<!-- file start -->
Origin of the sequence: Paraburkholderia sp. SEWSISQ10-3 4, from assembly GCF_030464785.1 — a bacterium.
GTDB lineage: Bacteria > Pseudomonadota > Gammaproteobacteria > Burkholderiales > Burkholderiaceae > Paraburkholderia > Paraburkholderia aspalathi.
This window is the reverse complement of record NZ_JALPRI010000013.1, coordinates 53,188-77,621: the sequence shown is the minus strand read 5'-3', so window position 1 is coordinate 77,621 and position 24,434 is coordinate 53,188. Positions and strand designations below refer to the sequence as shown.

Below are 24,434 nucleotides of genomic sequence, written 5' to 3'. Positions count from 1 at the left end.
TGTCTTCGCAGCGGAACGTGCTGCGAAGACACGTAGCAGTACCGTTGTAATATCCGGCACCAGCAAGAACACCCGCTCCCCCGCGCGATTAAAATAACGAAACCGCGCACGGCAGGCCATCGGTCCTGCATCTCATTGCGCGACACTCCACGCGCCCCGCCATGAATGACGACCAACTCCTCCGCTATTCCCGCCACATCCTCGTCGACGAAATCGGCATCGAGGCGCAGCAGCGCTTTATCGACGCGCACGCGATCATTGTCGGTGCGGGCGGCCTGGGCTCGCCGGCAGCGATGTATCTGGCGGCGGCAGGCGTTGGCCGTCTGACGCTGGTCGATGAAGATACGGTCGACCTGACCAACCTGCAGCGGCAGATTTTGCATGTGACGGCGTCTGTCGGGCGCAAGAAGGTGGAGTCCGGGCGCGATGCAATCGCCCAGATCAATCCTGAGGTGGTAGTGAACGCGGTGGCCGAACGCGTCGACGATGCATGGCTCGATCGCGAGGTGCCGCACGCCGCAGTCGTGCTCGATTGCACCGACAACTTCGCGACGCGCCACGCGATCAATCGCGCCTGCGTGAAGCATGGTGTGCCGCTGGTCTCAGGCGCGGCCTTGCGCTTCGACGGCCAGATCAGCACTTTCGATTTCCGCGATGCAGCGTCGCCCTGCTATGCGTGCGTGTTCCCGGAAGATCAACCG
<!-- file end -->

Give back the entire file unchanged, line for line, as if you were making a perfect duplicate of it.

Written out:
Origin of the sequence: Paraburkholderia sp. SEWSISQ10-3 4, from assembly GCF_030464785.1 — a bacterium.
GTDB lineage: Bacteria > Pseudomonadota > Gammaproteobacteria > Burkholderiales > Burkholderiaceae > Paraburkholderia > Paraburkholderia aspalathi.
This window is the reverse complement of record NZ_JALPRI010000013.1, coordinates 53,188-77,621: the sequence shown is the minus strand read 5'-3', so window position 1 is coordinate 77,621 and position 24,434 is coordinate 53,188. Positions and strand designations below refer to the sequence as shown.

Below are 24,434 nucleotides of genomic sequence, written 5' to 3'. Positions count from 1 at the left end.
TGTCTTCGCAGCGGAACGTGCTGCGAAGACACGTAGCAGTACCGTTGTAATATCCGGCACCAGCAAGAACACCCGCTCCCCCGCGCGATTAAAATAACGAAACCGCGCACGGCAGGCCATCGGTCCTGCATCTCATTGCGCGACACTCCACGCGCCCCGCCATGAATGACGACCAACTCCTCCGCTATTCCCGCCACATCCTCGTCGACGAAATCGGCATCGAGGCGCAGCAGCGCTTTATCGACGCGCACGCGATCATTGTCGGTGCGGGCGGCCTGGGCTCGCCGGCAGCGATGTATCTGGCGGCGGCAGGCGTTGGCCGTCTGACGCTGGTCGATGAAGATACGGTCGACCTGACCAACCTGCAGCGGCAGATTTTGCATGTGACGGCGTCTGTCGGGCGCAAGAAGGTGGAGTCCGGGCGCGATGCAATCGCCCAGATCAATCCTGAGGTGGTAGTGAACGCGGTGGCCGAACGCGTCGACGATGCATGGCTCGATCGCGAGGTGCCGCACGCCGCAGTCGTGCTCGATTGCACCGACAACTTCGCGACGCGCCACGCGATCAATCGCGCCTGCGTGAAGCATGGTGTGCCGCTGGTCTCAGGCGCGGCCTTGCGCTTCGACGGCCAGATCAGCACTTTCGATTTCCGCGATGCAGCGTCGCCCTGCTATGCGTGCGTGTTCCCGGAAGATCAACCG